When Ollie Pope made his international debut back in 2018 against India at the age of 20, he immediately caught everyone’s attention. Not for his performance but for the immense promise he showed and of course for his batting style resembling one of the most elegant batters, Ian Bell. Although he played only two matches in that series, he was marked as a future prospect.
Ollie Pope wasn’t fast tracked just because his batting looked marvelous but he had numbers to back him in the County Championship. In the 2018 season, he amassed 986 runs at an incredible average of 70.43 to take Surrey to the championship title. Since his international debut, Pope has shown flashes of brilliance time and again but he still averages low 30s in Test cricket after 18 matches. Let’s just say England would’ve liked him to do better than that and have established himself in the Test arena by now.
It felt like he’s getting there with a breakthrough year in 2020 before a shoulder injury kept him out of action for months. It started with a fluent 75 against New Zealand in late 2019. Later Pope starred for England in their victorious South Africa tour, scoring 266 runs in five innings at an average of 88.67. The series also saw a sublime 135* from Pope, where he displayed his range, including an audacious reverse ramp off Kagiso Rabada. The youngster followed that up with a crucial 91 against Windies at Old Trafford.
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After returning from the injury, Pope had to face the biggest challenge for a non-subcontinent batter – an India tour. As expected, Pope was slaughtered by Ashwin’s brilliance and Axar Patel’s relentless accuracy. Pope returned with 153 runs from 8 innings at an average of 19.12. As it turned out, he wasn’t the only one to have struggled in that series. All the English batters barring Joe Root and even the Indian stalwarts like Kohli, Pujara struggled to buy runs. This being Pope’s first Asian tour, you’ll have to cut him some slack.
Pope’s home record is something that is quite perplexing. In 14 innings at home, his average stands at an awful 25.91 runs per dismissal. Yes, England’s swinging and seaming conditions coupled with Duke ball are by far the most difficult to bat in but Pope isn’t new to this. The 23-year-old batter has made a name for himself batting in these conditions. At domestic level, Pope has amassed 2882 runs at an astonishing average of 62. So far he has not been able to transform that at International level.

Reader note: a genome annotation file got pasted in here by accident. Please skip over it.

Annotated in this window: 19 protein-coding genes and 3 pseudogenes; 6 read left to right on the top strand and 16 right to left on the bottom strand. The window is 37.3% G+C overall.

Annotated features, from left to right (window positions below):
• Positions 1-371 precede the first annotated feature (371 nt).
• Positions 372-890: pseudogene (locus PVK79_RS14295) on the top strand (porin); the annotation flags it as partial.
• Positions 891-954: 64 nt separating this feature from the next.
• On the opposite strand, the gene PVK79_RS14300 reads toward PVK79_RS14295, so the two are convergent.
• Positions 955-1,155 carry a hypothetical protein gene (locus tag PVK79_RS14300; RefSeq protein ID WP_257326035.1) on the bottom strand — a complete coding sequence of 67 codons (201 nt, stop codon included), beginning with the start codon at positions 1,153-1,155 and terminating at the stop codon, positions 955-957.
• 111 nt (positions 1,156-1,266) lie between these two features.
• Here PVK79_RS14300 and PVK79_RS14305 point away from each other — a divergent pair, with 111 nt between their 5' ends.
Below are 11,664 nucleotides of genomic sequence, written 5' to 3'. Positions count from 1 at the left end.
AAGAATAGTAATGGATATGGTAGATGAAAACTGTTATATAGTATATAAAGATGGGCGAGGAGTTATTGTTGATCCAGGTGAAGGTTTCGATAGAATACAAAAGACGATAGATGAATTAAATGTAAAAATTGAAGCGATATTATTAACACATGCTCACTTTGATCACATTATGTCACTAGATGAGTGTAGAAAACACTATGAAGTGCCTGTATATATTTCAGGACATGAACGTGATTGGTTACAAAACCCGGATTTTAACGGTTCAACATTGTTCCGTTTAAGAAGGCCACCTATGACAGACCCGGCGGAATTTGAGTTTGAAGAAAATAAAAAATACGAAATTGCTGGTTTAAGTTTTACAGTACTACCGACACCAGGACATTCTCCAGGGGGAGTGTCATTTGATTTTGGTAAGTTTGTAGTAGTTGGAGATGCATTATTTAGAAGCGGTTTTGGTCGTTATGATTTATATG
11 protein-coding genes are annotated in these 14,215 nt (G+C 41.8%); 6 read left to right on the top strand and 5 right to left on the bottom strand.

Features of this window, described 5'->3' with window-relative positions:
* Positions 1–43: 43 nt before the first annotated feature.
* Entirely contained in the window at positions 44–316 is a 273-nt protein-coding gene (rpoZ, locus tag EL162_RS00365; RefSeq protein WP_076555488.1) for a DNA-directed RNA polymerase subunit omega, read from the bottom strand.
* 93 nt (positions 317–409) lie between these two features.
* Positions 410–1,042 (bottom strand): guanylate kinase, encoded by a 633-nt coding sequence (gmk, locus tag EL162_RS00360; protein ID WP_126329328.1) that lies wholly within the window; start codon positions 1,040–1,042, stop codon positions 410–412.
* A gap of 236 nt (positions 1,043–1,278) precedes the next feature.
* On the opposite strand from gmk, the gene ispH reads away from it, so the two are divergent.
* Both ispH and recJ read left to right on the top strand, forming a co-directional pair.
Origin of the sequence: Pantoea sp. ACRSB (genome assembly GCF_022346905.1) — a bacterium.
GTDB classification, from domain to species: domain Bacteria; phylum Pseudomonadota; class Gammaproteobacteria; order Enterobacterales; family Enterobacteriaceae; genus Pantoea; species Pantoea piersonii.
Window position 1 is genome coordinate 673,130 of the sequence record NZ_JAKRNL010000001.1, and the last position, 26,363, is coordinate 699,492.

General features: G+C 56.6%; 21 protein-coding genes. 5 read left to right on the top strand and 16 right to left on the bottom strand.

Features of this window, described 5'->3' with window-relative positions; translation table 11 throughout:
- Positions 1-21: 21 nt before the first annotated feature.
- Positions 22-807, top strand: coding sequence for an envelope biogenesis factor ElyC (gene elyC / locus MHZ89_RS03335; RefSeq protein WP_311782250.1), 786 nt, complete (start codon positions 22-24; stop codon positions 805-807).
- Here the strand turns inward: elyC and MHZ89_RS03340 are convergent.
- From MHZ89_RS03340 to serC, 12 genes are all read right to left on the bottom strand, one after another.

In this year’s County Championship season, Pope registered two hundreds, including a spectacular 245 against Leicestershire at the Oval. However his other outings read 22, 0, 22, 32, 33, 33, 0 & 37*. Even at International level, he has 7 innings of scores between 20 and 34. Not being able to convert good starts into big knocks is an issue that has frustrated him and the fans for a while.
Ollie Pope’s new technique under scanner
Talking about his technique, Pope earlier had a middle and off stump guard. But he kept getting dismissed, nicking the deliveries outside off stump channel against pacers.
Ollie Pope is a naturally attacking player, and has had a tendency to get out flashing outside the off stump. Last summer this reached a worrying peak, with four of his five dismissals against pace coming in the same sort of zone. #ENGvNZ pic.twitter.com/qTb7hSnKCz
— The CricViz Analyst (@cricvizanalyst) June 5, 2021
To sort this issue out, he has recently changed his stance to an off stump guard. The problem with this tweak is, in a bid to counter one issue, he has made himself vulnerable to another. Pope, with the new guard, is exposed to LBWs to the deliveries moving in or going straight. As was the case in the first innings of the first Test, when he was trapped LBW by Tim Southee’s beautiful set-up. How he finds a middle ground to this problem will be interesting to see.
Hailed as the best batter of his generation, Ollie Pope is an extraordinary talent and has the potential to be a superstar in at least two formats. Be it sumptuous cover drives, elegant flicks or innovative stroke play, Pope has everything in his armour. With six more Tests to go, this English summer is huge for him. It’s his chance to convert the million dollar looking starts into impactful knocks and solidify himself as one of the pillars of England’s batting unit.